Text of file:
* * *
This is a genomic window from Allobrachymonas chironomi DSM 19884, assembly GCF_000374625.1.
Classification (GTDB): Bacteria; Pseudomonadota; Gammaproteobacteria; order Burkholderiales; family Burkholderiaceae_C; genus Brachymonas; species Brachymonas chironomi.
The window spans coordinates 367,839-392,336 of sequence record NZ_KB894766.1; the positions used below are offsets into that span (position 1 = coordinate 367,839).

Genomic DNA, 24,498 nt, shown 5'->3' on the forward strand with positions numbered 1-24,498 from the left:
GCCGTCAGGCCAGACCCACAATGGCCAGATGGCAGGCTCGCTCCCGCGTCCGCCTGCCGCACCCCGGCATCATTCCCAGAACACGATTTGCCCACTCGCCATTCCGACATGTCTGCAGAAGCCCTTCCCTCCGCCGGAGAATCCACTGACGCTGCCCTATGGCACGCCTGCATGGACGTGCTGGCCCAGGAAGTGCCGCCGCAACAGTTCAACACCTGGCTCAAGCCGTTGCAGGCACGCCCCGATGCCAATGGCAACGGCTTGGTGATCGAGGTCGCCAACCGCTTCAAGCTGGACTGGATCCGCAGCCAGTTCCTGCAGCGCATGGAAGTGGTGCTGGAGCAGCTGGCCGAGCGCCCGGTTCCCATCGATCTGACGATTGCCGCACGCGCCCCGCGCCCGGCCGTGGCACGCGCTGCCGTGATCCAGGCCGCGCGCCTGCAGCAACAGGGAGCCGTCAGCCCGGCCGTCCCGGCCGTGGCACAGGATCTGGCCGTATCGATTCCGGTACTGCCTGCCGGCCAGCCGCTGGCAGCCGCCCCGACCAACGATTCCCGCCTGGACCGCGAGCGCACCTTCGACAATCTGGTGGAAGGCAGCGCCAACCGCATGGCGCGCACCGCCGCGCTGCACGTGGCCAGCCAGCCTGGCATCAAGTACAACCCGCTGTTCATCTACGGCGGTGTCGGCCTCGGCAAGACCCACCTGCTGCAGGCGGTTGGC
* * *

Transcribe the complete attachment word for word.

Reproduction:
This is a genomic window from Allobrachymonas chironomi DSM 19884, assembly GCF_000374625.1.
Classification (GTDB): Bacteria; Pseudomonadota; Gammaproteobacteria; order Burkholderiales; family Burkholderiaceae_C; genus Brachymonas; species Brachymonas chironomi.
The window spans coordinates 367,839-392,336 of sequence record NZ_KB894766.1; the positions used below are offsets into that span (position 1 = coordinate 367,839).

Genomic DNA, 24,498 nt, shown 5'->3' on the forward strand with positions numbered 1-24,498 from the left:
GCCGTCAGGCCAGACCCACAATGGCCAGATGGCAGGCTCGCTCCCGCGTCCGCCTGCCGCACCCCGGCATCATTCCCAGAACACGATTTGCCCACTCGCCATTCCGACATGTCTGCAGAAGCCCTTCCCTCCGCCGGAGAATCCACTGACGCTGCCCTATGGCACGCCTGCATGGACGTGCTGGCCCAGGAAGTGCCGCCGCAACAGTTCAACACCTGGCTCAAGCCGTTGCAGGCACGCCCCGATGCCAATGGCAACGGCTTGGTGATCGAGGTCGCCAACCGCTTCAAGCTGGACTGGATCCGCAGCCAGTTCCTGCAGCGCATGGAAGTGGTGCTGGAGCAGCTGGCCGAGCGCCCGGTTCCCATCGATCTGACGATTGCCGCACGCGCCCCGCGCCCGGCCGTGGCACGCGCTGCCGTGATCCAGGCCGCGCGCCTGCAGCAACAGGGAGCCGTCAGCCCGGCCGTCCCGGCCGTGGCACAGGATCTGGCCGTATCGATTCCGGTACTGCCTGCCGGCCAGCCGCTGGCAGCCGCCCCGACCAACGATTCCCGCCTGGACCGCGAGCGCACCTTCGACAATCTGGTGGAAGGCAGCGCCAACCGCATGGCGCGCACCGCCGCGCTGCACGTGGCCAGCCAGCCTGGCATCAAGTACAACCCGCTGTTCATCTACGGCGGTGTCGGCCTCGGCAAGACCCACCTGCTGCAGGCGGTTGGC